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Do You Know the British?
Stereotypes are a very good starting point for intercultural learning. Below, there is an article that describes some of the uses and dangers of stereotyping, using particular stereotypes of European nationalities as concrete examples.
Before you read
Which of the following terms would you associate with Britain and the British?
Which of the above would you associate with Poland and the Polish? Are there any other terms you would add?
As you read
Viewing the Viewer: Stereotypical Stereotypes an article by Adam Dalton
Are stereotypes simply examples of prejudice or the embodiment of identifiable social trends and cultural traditions? Are they subjective, objective or somewhere in-between? Overly generalised, nationally specific or both?
Do you rely on stereotypes? Most people would tell you that they never stereotype others, but that begs the question of where those stereotypes come from and how they continue to be propagated. Perhaps people stereotype others unconsciously, often believing that there is some historical or cultural truth to stereotypes.
I use stereotypes. I admit it. I canít avoid it, and, despite the fact I know I do it, I canít seem to stop it. The class structure is inherent to British value systems and tropes of understanding. As soon as I hear an accented phrase out of the mouth of another Brit, I will unconsciously surmise what the geographical region of their origin is, consider the economic strength and industry of the region, then make a guess as to the quality of the education system of the region (and therefore the individualís access to a high level of education), then make a prediction as to the individualís likely job and then hazard what their social class is.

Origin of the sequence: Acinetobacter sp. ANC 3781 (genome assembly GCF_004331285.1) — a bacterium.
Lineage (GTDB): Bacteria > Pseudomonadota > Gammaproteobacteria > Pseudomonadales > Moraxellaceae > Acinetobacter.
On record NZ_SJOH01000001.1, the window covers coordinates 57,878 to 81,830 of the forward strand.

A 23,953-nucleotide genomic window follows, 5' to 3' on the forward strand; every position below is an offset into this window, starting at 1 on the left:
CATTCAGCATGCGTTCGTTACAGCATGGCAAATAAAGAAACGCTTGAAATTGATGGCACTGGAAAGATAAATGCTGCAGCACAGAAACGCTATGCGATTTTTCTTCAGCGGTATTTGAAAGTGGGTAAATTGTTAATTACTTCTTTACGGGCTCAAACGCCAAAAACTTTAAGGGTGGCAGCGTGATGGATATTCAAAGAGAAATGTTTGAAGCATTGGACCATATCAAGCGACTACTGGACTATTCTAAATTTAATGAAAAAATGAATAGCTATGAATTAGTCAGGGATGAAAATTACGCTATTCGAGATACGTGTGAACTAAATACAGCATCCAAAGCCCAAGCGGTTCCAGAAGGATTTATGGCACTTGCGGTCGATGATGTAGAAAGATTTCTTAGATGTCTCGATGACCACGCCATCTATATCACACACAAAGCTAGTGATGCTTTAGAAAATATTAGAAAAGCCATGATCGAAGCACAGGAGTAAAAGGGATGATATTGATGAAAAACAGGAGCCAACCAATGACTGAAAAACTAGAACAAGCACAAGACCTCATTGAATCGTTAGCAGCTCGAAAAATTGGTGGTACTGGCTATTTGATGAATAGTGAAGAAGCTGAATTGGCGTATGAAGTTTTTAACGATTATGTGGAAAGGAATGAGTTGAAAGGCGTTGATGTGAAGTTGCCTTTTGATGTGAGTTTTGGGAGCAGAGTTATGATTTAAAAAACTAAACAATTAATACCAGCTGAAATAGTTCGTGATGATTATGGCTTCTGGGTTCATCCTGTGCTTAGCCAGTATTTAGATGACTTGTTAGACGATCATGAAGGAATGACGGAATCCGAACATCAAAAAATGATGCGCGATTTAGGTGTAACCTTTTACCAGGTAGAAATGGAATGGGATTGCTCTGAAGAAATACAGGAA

And thatís just from one phrase or from hearing a certain accent! Yes, itís prejudiced, but itís also instinctive and, perhaps more importantly, useful. For example, if the generalised and unconscious associations I make with the accent I hear are anywhere near the mark, then my response to the individual will be adapted to find some sort of superficial sympathy with them and avoid offence and conflict. Itís just your survival instinct kicking in . . . and we all do it!
There are dangers to this unconscious stereotyping of course. You might come across as patronising if your attempts at sympathy are too uninformed or clumsy. Furthermore, the stereotype you construct may only serve to mislead you and prevent you from benefiting from the communication as much as you might otherwise have done. But your ability to stereotype is adaptive and quickly learns from its mistakes. This is obvious when you consider the fact that on the first occasion that you talk to a new nationality, the odds of you saying something to offend them are high. However, on the second occasion, the odds are significantly lower. And on the third occasion they should be close to negligible. As long as youíre not too slow a learner.